Summary: · Ruth represents the friendless ones who are victims of prejudice and poverty · Bathsheba represents those who have fallen into sin and must live with its consequences

The Family Tree of Jesus

Ruth and Bathsheba Matthew 1:1-17

Scripture Reading: Ruth 1:8-18


Last week and this week, we’re looking at the lives of 4 women who are listed in Jesus’ family tree. Why were these specific women named in Matthew chapter 1 as ancestors of Jesus? It must be because their lives contain lessons for all of us. Let’s Review what we learned last week, and take a glimpse at what we will discover today.

· Tamar represents those who are forsaken and lonely

· Rahab represents those who are fearful of the future

· Ruth represents the friendless ones who are victims of prejudice and poverty

· Bathsheba represents those who have fallen into sin and must live with its consequences

Since we’re taking about family trees, I found a few proverbs about ancestors. Starting in January, we’ll be studying the book of Proverbs, so it seems like good timing for a few proverbial statements.

· You can’t choose your ancestors, but that’s fair enough. They probably wouldn’t have chosen you.

· Maybe our ancestors had to haul the wash-water from the well, but at least they didn’t have to sit up nights figuring out how to meet the payments on the bucket.

· The true measure of a man’s character is not what he gets from his ancestors, but what he leaves his descendants.

That last proverb really fits the example given to us by Ruth.

3. Ruth: Friendless (book of Ruth)

Through no fault of her own, Ruth found herself a stranger in a strange land. She was friendless.

The story of Ruth begins when a famine in Israel causes a Jewish man named Elimelech and his wife Naomi to take their two sons to the neighboring country of Moab. Unfortunately, shortly after arriving there Elimelech died, leaving Naomi a widow. Naomi’s boys each married Moabite women, but shortly after that both sons died.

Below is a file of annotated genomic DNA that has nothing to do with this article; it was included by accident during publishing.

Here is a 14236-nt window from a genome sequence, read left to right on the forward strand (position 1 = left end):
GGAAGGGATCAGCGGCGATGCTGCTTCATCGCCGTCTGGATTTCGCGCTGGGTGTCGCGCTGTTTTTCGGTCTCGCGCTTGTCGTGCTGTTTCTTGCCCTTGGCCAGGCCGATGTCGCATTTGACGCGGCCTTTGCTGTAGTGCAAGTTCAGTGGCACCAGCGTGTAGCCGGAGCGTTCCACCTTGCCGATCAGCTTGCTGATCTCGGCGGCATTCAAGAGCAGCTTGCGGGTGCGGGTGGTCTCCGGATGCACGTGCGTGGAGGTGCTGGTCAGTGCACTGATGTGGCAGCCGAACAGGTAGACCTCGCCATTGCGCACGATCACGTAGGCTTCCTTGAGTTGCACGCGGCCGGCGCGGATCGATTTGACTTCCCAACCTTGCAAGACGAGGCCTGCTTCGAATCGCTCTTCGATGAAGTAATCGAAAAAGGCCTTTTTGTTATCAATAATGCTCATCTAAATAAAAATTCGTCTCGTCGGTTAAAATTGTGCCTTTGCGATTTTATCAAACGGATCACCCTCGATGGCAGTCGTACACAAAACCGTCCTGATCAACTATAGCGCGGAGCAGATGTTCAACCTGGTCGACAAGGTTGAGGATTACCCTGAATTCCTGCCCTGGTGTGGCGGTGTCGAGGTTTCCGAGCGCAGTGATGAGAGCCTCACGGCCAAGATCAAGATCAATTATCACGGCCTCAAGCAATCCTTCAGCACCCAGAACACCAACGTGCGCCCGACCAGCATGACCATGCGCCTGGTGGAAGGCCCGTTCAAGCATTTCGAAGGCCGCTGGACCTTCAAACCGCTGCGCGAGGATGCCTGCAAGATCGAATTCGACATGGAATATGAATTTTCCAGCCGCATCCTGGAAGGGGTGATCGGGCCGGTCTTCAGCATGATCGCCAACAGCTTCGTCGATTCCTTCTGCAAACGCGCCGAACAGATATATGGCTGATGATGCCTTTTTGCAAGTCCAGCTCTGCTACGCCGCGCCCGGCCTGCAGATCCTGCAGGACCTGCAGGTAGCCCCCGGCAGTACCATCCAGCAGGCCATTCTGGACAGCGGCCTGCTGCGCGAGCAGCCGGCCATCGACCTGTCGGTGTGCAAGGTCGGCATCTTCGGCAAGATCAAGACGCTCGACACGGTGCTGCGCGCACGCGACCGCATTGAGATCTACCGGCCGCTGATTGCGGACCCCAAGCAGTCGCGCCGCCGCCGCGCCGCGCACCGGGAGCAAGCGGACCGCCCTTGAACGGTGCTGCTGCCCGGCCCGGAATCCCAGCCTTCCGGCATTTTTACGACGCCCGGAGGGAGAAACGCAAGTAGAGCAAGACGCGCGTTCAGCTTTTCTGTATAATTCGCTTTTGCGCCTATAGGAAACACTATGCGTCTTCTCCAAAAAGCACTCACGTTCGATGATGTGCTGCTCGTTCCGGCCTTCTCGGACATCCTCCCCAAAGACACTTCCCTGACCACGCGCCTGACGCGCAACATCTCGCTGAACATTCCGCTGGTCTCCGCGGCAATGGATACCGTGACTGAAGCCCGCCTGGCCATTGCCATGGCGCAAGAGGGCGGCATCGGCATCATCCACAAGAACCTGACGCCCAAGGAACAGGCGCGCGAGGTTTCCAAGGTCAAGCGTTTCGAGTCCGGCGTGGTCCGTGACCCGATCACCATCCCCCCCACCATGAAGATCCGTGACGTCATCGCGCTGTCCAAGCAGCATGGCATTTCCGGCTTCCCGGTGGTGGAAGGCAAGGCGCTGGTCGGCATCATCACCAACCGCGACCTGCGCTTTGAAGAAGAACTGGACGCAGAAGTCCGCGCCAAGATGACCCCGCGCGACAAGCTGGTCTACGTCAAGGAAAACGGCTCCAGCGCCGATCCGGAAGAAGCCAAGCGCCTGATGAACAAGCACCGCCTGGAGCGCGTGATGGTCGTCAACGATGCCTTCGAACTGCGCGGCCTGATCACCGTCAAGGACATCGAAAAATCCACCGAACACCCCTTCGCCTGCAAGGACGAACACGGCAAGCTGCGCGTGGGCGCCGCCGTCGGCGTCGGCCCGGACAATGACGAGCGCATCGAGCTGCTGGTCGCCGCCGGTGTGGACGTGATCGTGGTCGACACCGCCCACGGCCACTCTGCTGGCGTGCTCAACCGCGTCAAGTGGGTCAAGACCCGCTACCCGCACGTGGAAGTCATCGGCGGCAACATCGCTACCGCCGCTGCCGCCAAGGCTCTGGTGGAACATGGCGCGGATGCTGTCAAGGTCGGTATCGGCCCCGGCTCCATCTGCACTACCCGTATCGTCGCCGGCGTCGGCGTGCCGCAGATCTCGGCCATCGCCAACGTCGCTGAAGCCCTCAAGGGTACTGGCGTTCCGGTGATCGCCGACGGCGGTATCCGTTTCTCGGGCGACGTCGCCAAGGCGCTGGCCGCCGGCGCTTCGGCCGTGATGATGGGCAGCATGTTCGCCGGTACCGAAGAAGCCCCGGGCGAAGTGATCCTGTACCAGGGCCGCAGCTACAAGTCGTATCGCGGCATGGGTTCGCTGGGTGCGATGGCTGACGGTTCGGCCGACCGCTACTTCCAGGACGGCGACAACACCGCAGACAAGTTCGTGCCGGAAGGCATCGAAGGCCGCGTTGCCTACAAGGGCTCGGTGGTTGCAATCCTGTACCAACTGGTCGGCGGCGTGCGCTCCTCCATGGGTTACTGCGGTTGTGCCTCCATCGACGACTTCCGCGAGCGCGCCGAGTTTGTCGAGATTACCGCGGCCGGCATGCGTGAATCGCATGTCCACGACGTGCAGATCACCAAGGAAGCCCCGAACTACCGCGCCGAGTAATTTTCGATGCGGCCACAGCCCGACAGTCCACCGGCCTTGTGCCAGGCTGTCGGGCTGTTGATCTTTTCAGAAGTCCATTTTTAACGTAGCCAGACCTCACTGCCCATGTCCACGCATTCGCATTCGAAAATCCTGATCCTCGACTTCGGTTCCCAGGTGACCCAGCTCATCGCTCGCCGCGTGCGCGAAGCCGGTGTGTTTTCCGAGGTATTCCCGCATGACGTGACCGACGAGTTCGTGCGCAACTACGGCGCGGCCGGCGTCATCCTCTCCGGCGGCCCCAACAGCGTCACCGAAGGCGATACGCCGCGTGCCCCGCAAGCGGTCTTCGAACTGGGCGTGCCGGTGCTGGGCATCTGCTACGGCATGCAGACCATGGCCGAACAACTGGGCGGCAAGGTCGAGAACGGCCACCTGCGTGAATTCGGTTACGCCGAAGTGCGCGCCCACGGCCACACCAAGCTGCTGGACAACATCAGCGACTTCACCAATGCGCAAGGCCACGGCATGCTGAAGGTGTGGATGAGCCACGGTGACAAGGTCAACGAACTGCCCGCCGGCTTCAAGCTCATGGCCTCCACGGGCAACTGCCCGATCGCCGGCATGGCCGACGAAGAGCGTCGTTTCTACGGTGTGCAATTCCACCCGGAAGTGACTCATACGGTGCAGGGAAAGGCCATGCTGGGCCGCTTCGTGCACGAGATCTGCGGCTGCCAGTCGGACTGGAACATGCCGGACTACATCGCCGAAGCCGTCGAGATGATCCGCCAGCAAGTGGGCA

When Naomi decided to go back to her home, she knew these Moabite girls would not be welcome in her hometown of Bethlehem. You see, there was a strong prejudice against people from Moab. That prejudice went all the way back to the days of Moses, when Jews were warned to steer clear of the Moabites.

One of Naomi’s daughter-in-laws decided to take Naomi’s advice and stay in Moab. Her name was Orpha. (Interestingly, that’s where Oprah Winfrey got her name … except it was misspelled on the Birth Certificate.)

Then Ruth surprised her mother-in law with the beautiful words that _________________ read in our TEXT this morning. Naomi could see that Ruth meant business, so off they went to Bethlehem --- where Ruth would live as a stranger among people who looked down on anyone from Moab.

I don’t know if you’ve ever had the experience of being the lone foreigner who just doesn’t fit in. That must be how Ruth felt. She had no friends and no real prospects for making any. For one thing, as a Moabite, she looked different. And every time she opened her mouth, people must have noticed her foreign accent. And if that wasn’t bad enough, she and Naomi were dirt poor.

But Ruth was not one to whine and feel sorry for herself. She followed the procedure used by other poor families who were desperate for food. She went out to pick up loose grain in the fields that the harvesters left behind.

Now, as it turned out, the owner of one of the fields --- a prosperous Jewish man named Boaz --- took notice of Ruth and spoke kindly to her. Ruth’s reaction tells us a lot about the kind of treatment she was used to getting.

At this, Ruth bowed down with her face to the ground. She exclaimed, "Why have I found such favor in your eyes that you notice me-a foreigner?" Ruth 2:10 It sounds like Ruth was used to being ignored. To the prejudiced people around her, she was a nobody.

But it was worse than that. Naomi makes a statement later that shows Ruth was actually in physical danger. In Ruth 2:22, Naomi says, "It will be good for you, my daughter, to go to the field of Boaz, because in someone else’s field you might be harmed."

If you’ve ever been the victim of racism, or if you’ve seen the results of prejudice against someone else, you know how ugly it can get. But Ruth overcame that prejudice.

In fact, to make a long story short, Ruth impressed Boaz so much that, in the end, he married her. Listen to what Boaz had to say about Ruth: I’ve been told all about what you have done for your mother-in-law since the death of your husband --- how you left your father and mother and your homeland to come live with a people you did not know before. May the Lord repay you for what you have done. May you be richly rewarded by the Lord the God of Israel, under whose wings you have come to take refuge. Ruth 2:11-12

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